$223,000 lost to scams involving concert tickets, Latest Singapore News - The New Paper

$223,000 lost to scams involving concert tickets

At least 583 victims have lost $223,000 in e-commerce scams involving concert tickets since the start of 2024, the police said in a media statement on Feb 8.

Among them are victims of scams facilitated by a man and three women, aged 18 and 27, who were arrested during a joint operation by the Commercial Affairs Department, seven Police Land Divisions, Carousell and the Government Technology Agency that was conducted between Jan 31 and Feb 6.

The four were nabbed for their suspected involvement in these scams, which mostly involved tickets to Taylor Swift, Coldplay, Yoasobi, Joker Xue, and Enhypen concerts.

The police said preliminary investigations showed that the four had allegedly facilitated scam cases by opening new bank accounts and giving them to scammers, or relinquishing their Singpass credentials and bank accounts or Internet banking credentials, for profit.

These Singpass credentials were misused by scammers to open new bank accounts and mobile lines, police said. The Singpass credentials and mobile lines were then further exploited by scammers to open Carousell accounts to post fake concert tickets listings.

Generally, in cases of e-commerce scams involving concert tickets, scammers would pretend to be sellers and post about concert tickets for sale on online platforms such as Telegram, Carousell, Twitter, Facebook and Xiaohongshu, the police said.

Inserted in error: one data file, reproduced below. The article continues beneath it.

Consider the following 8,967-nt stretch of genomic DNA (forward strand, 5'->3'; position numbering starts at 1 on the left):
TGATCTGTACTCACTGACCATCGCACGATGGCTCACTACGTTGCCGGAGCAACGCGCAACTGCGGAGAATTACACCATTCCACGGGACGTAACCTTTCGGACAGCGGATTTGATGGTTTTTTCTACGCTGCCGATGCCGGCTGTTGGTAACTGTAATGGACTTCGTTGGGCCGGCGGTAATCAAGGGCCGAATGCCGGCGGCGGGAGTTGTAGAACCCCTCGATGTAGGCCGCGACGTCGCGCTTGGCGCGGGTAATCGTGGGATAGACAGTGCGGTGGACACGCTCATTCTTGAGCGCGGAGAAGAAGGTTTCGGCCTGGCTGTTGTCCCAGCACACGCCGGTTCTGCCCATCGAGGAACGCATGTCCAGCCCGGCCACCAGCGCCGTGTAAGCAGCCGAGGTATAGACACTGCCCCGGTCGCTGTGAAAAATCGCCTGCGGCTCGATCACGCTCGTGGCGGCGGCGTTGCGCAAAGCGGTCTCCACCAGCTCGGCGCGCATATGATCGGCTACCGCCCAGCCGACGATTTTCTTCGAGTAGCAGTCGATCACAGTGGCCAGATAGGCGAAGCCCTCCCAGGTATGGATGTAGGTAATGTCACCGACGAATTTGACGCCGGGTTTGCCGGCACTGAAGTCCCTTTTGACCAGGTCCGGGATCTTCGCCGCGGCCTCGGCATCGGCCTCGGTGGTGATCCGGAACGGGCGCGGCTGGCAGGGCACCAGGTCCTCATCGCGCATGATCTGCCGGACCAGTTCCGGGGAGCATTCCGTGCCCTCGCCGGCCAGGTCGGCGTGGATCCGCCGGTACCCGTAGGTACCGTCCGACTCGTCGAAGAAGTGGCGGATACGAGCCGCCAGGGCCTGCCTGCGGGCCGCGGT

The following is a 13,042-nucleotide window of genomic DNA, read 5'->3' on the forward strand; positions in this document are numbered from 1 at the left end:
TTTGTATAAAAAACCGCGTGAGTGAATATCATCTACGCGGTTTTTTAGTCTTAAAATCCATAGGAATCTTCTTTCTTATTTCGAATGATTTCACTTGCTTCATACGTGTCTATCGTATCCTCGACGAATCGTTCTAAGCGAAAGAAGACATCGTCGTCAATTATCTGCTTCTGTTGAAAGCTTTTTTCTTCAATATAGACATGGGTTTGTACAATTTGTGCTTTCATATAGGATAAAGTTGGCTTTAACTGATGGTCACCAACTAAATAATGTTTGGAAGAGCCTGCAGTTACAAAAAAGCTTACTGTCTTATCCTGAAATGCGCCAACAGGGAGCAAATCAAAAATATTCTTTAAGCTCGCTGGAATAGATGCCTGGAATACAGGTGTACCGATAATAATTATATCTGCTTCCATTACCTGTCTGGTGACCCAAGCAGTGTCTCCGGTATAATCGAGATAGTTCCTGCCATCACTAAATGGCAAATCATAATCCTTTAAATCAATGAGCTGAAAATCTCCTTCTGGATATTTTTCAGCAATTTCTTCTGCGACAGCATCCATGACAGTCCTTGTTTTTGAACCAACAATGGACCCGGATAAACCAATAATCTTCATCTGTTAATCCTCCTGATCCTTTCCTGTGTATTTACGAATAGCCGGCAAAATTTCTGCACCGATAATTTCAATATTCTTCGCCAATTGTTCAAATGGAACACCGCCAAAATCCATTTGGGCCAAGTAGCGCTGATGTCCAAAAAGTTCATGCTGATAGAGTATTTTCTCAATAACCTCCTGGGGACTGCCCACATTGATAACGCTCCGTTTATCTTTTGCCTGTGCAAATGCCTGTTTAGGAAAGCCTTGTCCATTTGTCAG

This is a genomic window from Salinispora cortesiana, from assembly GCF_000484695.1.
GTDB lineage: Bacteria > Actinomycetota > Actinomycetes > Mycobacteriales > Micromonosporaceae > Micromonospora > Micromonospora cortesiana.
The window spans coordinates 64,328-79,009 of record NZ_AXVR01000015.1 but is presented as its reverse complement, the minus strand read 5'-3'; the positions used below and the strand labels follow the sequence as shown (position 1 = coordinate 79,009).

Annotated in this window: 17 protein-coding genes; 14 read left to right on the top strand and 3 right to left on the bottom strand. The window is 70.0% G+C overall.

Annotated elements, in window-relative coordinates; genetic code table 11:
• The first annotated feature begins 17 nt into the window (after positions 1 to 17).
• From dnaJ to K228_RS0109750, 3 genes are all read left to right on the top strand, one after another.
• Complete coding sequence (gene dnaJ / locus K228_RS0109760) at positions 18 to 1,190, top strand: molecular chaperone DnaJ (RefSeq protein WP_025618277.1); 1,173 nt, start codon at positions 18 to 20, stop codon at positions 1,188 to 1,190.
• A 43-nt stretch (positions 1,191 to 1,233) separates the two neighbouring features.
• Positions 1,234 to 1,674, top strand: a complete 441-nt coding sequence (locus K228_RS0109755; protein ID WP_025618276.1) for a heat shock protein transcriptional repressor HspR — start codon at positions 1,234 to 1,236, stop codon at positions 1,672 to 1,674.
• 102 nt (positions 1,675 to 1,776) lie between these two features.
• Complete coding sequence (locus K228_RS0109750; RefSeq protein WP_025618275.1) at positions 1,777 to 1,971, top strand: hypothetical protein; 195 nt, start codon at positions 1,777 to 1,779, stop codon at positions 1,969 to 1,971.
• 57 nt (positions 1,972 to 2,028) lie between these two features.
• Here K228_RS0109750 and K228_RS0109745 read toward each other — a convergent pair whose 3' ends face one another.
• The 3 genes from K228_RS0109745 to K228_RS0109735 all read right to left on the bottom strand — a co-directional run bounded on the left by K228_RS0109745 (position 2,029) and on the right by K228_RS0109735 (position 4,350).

Victims who express an interest to buy tickets would be asked to contact sellers on messaging platforms WhatsApp, Telegram or WeChat.

Some scammers would then provide fake screenshots or videos of the tickets or ticket purchase receipts. They would promise to e-mail the tickets or transfer tickets to the victims’ Ticketmaster accounts after payments were made.

Victims would realise they had been scammed when sellers asked for additional payments, delayed the delivery of tickets, became uncontactable, or when the tickets were found to be invalid on the day of the concert.

The police said that in addition to the four who were arrested, another seven men and four women are also assisting in investigations of other e-commerce scams.

Preliminary investigations showed that in these cases, these subjects had unwittingly facilitated the scams in several ways.

Most took on job offers on Telegram to receive money in their bank accounts to buy Razer gift cards, or to receive and transfer money through their bank accounts, police said.

One of the 11 being probed is a 21-year-old woman who was asked to change her Carousell account moniker and email address. The account was later found to have been taken over by scammers.

Another is a 15-year-old male who gave his Carousell account to a scammer who had offered to top up his Carousell wallet.

The police advised the public to download the ScamShield application on their mobile devices. They should also enable security features such as two-factor authentication, or multi-factor authentication for banks, social media and Singpass accounts, as well as transaction limits for Internet banking transactions.

“If the price is too good to be true, it probably is,” the police said.

The police urged the public to make purchases only from authorised sellers or reputable sources, and be wary of attractive, time-sensitive deals. They should also check the seller’s customer reviews and ratings.